Petr Ginz of Prague wrote and illustrated 5 novels, an Esperanto-Czech Dictionary, numerous essays, poems, and short stories published in a weekly newspaper — all before he was 16 years old. His remarkable creativity was cruelly cut short in 1944 when he was murdered in Auschwitz. But true to Petr Ginz's own words, "The seed of a creative idea does not die in mud and scum. Even there it will germinate and spread its blossom like a star shining in darkness," some of Petr's work survived and has recently been put together into a film, "The Last Flight of Petr Ginz," more than half a century later.
Through more modern technology, the filmmakers have creatively woven together Petr's stories, documentary footage of the Nazi horrors, and animation to make Petr come alive again and soar into space. Some of his precious papers were discovered in an attic in Prague in 2003. His sister, Eva Pressburger, who lives in Israel and is an exceptional artist in her own right, eventually took possession of them and published "The Diary of Petr Ginz." The new film helps to bring Petr's creativity to a wider audience. His sister said, "There is enough Holocaust literature describing the horror. I don't really need to add anything to that. But Petr's diaries show that if you were a child during the Holocaust, you could still live moments of simple happiness."
A contemporary friend of young Petr said, "Everyone looked up to him. He was just a terrific boy with enormous talent and an insatiable appetite for learning anything there was to be learned." Unlike Anne Frank's diary, Petr's diary concentrated on facts, such as weather and daily activities. He commented on the changes that the Nazis imposed, like Jews having to wear a star that he compared to what sheriffs wore, and the increasingly ridiculous restrictions that reduced the Jews to prisoners even before they were sent to the concentration camps. As humiliations and senseless deaths increased, Petr created Ka-Du, a vengeful dinosaur devouring Jews. As Petr felt the approach of his own time for transport, he drew pictures of the Prague he loved and would be taken from. His handwriting showed an unusual disorder and stress as the noose tightened.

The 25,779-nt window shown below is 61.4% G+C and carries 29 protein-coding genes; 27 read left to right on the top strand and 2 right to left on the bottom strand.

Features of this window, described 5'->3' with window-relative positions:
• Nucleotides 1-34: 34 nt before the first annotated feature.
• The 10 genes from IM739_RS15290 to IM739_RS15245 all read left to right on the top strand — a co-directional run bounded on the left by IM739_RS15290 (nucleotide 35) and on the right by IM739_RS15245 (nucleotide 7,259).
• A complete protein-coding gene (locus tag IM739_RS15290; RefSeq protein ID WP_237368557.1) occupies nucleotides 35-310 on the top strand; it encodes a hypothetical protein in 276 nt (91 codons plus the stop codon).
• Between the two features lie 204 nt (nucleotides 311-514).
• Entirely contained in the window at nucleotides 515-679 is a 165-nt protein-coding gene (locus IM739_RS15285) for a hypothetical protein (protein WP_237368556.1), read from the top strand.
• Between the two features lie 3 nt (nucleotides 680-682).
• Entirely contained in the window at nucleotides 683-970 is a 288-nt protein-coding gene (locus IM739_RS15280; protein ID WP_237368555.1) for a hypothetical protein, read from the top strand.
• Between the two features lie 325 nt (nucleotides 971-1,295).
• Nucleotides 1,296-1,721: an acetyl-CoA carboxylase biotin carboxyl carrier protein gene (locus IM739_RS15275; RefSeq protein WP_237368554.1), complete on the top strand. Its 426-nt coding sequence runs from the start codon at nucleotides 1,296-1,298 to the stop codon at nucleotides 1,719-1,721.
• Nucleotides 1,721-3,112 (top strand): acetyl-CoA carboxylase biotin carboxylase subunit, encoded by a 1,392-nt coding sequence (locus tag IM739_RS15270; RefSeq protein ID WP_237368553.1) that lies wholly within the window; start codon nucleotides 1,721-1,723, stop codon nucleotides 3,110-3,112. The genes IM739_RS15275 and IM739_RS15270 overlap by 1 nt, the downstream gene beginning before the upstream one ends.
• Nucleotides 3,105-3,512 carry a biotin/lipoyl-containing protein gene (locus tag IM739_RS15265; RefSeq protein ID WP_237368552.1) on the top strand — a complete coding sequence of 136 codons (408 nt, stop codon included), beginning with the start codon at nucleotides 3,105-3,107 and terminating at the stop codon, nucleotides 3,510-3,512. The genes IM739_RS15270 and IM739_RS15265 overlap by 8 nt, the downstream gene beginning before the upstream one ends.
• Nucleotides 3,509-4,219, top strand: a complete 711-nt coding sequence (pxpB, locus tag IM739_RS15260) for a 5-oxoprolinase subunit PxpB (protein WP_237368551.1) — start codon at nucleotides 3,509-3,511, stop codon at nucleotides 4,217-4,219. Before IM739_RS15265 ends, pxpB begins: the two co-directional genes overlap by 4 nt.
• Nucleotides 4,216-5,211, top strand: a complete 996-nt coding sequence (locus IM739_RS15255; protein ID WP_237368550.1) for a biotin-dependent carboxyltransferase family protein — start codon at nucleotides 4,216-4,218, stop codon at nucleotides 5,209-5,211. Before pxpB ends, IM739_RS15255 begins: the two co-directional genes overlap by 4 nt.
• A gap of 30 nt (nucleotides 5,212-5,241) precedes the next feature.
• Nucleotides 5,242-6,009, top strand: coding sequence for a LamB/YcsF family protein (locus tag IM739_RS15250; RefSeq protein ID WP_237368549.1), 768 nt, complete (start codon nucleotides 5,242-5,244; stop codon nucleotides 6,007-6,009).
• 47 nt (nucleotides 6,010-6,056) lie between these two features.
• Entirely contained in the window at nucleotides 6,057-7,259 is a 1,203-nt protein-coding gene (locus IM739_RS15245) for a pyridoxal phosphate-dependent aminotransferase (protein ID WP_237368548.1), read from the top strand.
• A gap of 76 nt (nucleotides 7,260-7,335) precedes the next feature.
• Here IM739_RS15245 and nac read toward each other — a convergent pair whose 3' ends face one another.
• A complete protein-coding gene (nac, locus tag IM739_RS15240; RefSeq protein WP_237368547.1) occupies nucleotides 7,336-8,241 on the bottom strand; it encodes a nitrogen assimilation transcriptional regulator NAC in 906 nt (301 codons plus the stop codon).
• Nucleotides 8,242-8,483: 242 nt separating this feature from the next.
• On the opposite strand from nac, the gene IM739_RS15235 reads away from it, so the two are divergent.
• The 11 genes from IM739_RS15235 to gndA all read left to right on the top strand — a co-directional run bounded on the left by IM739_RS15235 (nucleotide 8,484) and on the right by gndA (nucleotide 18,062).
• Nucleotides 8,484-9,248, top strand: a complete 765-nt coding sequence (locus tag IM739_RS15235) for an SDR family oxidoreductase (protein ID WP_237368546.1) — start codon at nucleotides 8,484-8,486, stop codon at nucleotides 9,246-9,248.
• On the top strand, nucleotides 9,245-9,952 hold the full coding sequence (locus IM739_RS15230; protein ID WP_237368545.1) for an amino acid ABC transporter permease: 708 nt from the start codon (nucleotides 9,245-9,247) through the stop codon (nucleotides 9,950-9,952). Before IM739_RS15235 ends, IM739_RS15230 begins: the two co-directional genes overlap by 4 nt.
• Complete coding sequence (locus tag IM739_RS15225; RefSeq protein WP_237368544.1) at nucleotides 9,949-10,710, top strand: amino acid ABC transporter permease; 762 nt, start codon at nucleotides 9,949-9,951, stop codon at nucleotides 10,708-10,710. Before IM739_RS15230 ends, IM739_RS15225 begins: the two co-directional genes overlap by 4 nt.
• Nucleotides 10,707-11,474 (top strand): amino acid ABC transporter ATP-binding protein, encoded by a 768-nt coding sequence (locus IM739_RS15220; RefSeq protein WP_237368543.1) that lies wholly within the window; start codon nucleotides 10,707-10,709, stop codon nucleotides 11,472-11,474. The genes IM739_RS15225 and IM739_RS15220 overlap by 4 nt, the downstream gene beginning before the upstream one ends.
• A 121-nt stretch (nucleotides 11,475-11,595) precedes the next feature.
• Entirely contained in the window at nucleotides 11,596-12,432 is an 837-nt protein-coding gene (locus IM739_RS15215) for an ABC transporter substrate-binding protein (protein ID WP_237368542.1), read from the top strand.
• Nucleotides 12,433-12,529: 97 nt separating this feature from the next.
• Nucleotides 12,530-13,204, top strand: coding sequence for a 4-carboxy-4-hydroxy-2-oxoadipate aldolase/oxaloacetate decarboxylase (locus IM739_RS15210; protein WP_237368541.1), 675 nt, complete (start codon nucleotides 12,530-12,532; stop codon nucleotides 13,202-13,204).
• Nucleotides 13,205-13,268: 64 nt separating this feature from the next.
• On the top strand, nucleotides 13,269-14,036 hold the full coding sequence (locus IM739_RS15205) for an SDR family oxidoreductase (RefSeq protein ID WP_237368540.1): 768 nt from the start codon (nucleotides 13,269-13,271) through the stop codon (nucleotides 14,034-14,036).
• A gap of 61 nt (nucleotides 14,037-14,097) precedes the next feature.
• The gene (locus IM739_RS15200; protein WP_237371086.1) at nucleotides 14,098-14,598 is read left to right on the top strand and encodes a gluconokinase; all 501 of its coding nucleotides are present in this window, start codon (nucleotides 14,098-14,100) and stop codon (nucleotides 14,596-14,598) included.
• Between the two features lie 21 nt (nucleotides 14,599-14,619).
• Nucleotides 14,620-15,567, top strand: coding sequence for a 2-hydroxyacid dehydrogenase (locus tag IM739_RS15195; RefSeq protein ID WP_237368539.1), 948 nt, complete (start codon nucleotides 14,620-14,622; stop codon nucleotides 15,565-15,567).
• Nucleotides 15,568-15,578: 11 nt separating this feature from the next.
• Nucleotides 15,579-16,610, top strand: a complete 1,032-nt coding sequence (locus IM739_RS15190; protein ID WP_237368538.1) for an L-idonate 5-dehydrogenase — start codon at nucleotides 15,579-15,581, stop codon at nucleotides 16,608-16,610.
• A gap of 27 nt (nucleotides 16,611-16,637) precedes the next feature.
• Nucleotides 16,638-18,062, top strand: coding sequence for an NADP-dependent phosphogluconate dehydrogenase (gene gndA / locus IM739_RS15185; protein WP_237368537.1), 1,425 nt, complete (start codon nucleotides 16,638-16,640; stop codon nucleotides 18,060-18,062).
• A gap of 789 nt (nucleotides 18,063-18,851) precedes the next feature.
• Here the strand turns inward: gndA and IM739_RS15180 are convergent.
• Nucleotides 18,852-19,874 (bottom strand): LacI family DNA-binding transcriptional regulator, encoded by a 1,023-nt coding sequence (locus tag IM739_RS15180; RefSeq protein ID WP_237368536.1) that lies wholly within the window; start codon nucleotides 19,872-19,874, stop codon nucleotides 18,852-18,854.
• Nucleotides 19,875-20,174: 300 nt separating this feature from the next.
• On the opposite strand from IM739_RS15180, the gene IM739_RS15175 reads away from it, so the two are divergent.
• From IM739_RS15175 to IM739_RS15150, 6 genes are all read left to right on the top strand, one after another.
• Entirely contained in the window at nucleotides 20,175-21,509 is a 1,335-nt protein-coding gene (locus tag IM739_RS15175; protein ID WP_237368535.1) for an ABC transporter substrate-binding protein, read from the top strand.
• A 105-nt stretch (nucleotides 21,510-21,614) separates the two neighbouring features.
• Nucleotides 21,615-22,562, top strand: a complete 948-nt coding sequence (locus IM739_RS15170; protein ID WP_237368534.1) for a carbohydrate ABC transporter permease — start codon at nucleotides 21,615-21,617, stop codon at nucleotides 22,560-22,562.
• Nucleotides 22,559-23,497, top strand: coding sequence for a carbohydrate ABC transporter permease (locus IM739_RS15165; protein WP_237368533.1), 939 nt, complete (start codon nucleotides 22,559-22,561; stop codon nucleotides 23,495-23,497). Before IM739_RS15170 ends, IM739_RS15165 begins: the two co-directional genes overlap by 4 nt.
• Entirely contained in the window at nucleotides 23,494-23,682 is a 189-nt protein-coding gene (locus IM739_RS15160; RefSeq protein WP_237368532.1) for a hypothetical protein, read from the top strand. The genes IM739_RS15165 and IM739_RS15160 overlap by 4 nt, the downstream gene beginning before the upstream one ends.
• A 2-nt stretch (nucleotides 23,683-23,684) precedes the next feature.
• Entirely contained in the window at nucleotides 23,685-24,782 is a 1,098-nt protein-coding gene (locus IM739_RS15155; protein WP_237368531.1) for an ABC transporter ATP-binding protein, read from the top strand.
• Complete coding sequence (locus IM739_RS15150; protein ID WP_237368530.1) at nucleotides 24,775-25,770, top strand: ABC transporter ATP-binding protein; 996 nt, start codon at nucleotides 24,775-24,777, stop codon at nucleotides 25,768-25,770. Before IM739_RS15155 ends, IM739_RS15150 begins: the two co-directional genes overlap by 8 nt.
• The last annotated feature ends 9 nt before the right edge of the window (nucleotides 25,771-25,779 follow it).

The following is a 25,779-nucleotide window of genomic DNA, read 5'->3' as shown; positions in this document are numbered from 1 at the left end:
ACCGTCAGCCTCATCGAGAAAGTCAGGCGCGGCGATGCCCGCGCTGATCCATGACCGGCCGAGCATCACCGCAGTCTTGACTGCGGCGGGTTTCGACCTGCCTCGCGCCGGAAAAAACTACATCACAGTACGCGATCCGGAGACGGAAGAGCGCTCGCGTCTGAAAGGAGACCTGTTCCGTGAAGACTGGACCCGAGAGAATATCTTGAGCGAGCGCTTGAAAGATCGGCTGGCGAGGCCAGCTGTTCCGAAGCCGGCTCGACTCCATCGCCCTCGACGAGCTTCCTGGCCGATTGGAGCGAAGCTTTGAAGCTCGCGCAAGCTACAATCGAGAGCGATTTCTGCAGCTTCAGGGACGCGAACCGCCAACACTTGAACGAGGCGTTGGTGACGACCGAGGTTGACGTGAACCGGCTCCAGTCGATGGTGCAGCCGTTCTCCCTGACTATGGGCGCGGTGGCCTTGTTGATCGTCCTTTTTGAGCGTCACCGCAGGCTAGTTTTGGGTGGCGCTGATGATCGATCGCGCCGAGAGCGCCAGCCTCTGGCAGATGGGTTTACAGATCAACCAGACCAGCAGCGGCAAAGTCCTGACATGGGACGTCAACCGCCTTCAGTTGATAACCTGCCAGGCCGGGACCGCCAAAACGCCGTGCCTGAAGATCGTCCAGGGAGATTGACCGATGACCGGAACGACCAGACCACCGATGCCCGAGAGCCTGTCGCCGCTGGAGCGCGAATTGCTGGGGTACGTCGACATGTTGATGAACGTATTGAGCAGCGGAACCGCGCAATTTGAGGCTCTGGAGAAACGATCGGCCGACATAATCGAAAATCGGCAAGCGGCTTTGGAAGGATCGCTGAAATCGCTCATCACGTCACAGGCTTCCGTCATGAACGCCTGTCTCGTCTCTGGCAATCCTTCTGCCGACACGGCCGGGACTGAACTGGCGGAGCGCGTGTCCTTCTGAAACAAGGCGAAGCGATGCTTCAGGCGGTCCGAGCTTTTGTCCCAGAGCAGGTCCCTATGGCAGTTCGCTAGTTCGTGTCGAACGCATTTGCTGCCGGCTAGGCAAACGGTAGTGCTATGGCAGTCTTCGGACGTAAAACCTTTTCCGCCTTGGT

Because he was the child of a Jewish father and an Aryan mother, he was sent to Terezin (Therienstadt) concentration camp at the age of 14. Even there, his fertile mind continued to devour every book he could find. He also learned history, and drew maps — each accomplishment added to a list he kept. With other artists and writers at the camp, he produced every Friday for two years a newspaper called "Vedem," (We Lead) that both documented their lives there and allowed them to feel the freedom of creativity.
The film tries to capture the dichotomy of nature and death and other disparate parts within Petr's mind amidst the realities of his world. Israeli astronaut Ilan Ramon on Space Shuttle Columbia took Petr's drawing of the Earth as seen from the moon. On February 1, 2003, which would have been Petr's 75th birthday, this painting was destroyed when the Columbia disintegrated. But an asteroid designated by Czech astronomers as 50413 Petrginz in 2000 continues to wander the heavens.
I watched "The Last Flight of Petr Ginz" seated next to my friend, Ruth Treeson, author of "The Long Walk," who was there at Auschwitz in 1944 at the same time Petr was gassed and cremated. She said quietly, "My heart goes out to him."
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